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Confused By Nevada's Caucus System? Here's What You Need To Know

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Julia Ritchey
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Republican presidential hopefuls will face off Tuesday for the fifth GOP debate in Las Vegas — about two months before Nevada's caucuses. From secret ballots to all-day stump speeches, this system can be confusing to first-timers. To de-mystify the process, Reno Public Radio's Julia Ritchey sat down with Precious Hall, a political science professor at Truckee Meadows Community College. Below is their conversation, and an abbreviated Q+A. 

Q: What is the difference between a caucus and a primary?

Precious Hall: "The biggest difference... is that the state has to cover the cost of the primary. Political parties have to cover the cost of a caucus. ... From a voter perspective, the bigger difference is the time commitment that is involved. Caucuses require a bit more time than primary elections. ...A primary election you're going in and voting directly for the candidate that you want to be in the general election. A caucus really you're saying what your preference is ... but that is not the final outcome." 

Q: Do you have to be a member of a party to vote in a caucus?

Hall: "You do, in the state of Nevada we have closed caucuses, which means that you have to be a registered Democrat or Republican. They are open to the public, so anyone can show up, but to actually partipate you must be a registered member of that party."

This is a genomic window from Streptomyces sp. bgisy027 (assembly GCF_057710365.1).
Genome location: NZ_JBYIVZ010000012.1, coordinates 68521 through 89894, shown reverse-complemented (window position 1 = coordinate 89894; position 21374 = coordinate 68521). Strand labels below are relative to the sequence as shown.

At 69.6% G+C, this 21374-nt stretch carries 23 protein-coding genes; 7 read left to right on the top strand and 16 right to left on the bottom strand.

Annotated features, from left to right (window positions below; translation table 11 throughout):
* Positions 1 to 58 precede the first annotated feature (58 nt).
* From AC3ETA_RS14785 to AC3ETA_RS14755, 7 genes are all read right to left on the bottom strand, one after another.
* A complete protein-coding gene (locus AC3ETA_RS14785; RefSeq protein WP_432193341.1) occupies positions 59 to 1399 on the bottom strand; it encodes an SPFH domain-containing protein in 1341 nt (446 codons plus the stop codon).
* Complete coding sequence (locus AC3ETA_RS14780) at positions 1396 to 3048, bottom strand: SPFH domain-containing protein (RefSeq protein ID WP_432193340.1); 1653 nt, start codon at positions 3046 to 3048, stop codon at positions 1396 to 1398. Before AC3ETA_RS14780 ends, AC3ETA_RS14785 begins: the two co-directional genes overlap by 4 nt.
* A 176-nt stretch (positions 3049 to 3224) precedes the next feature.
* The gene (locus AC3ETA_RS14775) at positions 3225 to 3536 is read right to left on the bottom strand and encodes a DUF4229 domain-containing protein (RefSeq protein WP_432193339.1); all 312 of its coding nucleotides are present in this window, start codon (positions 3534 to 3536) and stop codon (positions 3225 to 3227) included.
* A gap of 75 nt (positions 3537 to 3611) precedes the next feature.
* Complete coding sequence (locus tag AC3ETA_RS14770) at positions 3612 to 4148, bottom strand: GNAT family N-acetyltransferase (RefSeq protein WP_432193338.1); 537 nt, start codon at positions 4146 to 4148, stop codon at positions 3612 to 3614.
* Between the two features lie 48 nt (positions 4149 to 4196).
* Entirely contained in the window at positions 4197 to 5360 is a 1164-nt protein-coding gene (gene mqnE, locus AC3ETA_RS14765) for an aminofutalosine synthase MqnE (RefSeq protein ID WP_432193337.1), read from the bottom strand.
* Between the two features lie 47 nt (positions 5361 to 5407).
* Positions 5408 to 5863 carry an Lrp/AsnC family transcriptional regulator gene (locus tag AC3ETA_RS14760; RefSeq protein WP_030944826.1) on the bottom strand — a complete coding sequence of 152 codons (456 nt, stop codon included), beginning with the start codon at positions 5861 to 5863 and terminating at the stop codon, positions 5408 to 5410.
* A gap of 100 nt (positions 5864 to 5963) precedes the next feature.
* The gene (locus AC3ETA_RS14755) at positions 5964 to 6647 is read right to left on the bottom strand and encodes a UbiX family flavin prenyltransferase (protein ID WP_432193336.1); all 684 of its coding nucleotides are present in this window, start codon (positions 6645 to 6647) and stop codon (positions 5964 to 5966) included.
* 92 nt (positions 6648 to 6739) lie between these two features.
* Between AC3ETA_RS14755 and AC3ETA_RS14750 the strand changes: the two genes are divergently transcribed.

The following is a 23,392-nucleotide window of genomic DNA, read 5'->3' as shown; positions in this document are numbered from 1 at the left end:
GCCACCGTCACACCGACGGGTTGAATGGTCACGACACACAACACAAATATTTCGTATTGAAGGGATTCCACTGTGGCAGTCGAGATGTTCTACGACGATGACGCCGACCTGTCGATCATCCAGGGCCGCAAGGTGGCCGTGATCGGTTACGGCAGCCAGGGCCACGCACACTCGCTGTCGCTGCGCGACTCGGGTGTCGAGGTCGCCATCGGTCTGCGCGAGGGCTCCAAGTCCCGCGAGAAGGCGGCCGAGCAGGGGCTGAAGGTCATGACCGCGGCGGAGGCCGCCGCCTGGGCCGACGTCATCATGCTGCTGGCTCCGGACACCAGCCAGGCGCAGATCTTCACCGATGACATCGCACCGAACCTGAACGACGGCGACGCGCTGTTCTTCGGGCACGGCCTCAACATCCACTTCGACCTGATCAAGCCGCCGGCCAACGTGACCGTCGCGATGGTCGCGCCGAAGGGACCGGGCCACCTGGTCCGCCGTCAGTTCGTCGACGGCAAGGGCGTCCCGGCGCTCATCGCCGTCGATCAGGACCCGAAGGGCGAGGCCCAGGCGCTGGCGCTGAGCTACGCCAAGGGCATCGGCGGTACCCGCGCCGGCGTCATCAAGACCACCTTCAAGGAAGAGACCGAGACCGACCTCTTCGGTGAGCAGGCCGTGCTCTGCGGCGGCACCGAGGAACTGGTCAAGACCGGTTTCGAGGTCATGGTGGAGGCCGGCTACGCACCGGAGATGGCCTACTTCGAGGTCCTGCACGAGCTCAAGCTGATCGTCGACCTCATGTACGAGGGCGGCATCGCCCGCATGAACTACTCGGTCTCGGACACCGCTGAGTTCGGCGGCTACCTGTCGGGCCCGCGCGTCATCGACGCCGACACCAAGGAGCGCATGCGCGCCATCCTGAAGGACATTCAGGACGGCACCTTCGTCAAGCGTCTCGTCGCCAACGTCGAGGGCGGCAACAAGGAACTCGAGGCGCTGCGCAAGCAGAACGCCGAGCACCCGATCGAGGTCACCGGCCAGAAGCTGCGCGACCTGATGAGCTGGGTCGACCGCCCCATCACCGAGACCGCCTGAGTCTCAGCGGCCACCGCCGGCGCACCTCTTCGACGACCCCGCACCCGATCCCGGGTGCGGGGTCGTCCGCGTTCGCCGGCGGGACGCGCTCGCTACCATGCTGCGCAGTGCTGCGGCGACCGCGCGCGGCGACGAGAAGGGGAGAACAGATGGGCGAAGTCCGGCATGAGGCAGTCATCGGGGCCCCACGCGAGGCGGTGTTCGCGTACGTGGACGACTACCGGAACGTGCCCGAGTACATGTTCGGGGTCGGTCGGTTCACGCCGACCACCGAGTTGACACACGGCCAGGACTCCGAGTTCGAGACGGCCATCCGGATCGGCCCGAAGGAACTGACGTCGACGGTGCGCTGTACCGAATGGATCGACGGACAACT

Q: How do the parties differ in the way they run their caucus?

Hall: "The Democrats .. if there are four candidates, say there are four corners of the room, you would actually go to the corner of the candidate you support. Republicans do a secret ballot."

Q: Does having a caucus discourage wider involvement in the election process?

Hall: "It doesn't necessarily on face value discourage involvement, but the time commitment does automatically eliminate some individuals. In a primary election, I can show up to my voting location, it may take me five minutes to go in, cast a ballot for who I want...and I'm done. A caucus can take all day."

Q: Does a caucus party benefit lower-tier candidates?

Hall: "Each party has to have a minimum threshold of support, which is typically around 15 percent. So if I am on of the 12 Republican candidates right now, I have to garner at least 15 percent of support to be what's called a viable candidate. It makes a little difficult if I'm on the bottom tier, however, one of the benefits of the caucus system is I get more personal interaction. So I could show up to different precincts, give different speeeches, meet the voters one-on-one, which could actually increase the support that I get. I can't do that at the voting booth in a primary election. "

Q: Since Nevada is the only state in the west with a caucus, is there a push to reinstate the primary system?

Hall: "Interestingly enough, this last legislative session, there was a push to go back to the primary, but they failed to take action on it before the session closed."

Q: Are caucuses confusing to voters and is there enough education about how to participate in them?

Hall: "I definitely think caucuses are confusing, because as I said it's not a one-step process. We actually have three levels of the caucus in the state. There's the precinct level in which all voters participate, then there's the county caucus and then there's the state. But I definitely encourage everyone to go to whatever political party they're registered under, go to their website, and get the information they need just to understand how the process work so they can participate."

For more election info, visit the Nevada Secretary of State's website or follow on Twitter @NVElect.

For more info on the Democratic caucus on Saturday, Feb. 20, go here.

For more info on the Republican caucus on Feb. 23, go here

Julia Ritchey is a former reporter at KUNR Public Radio.
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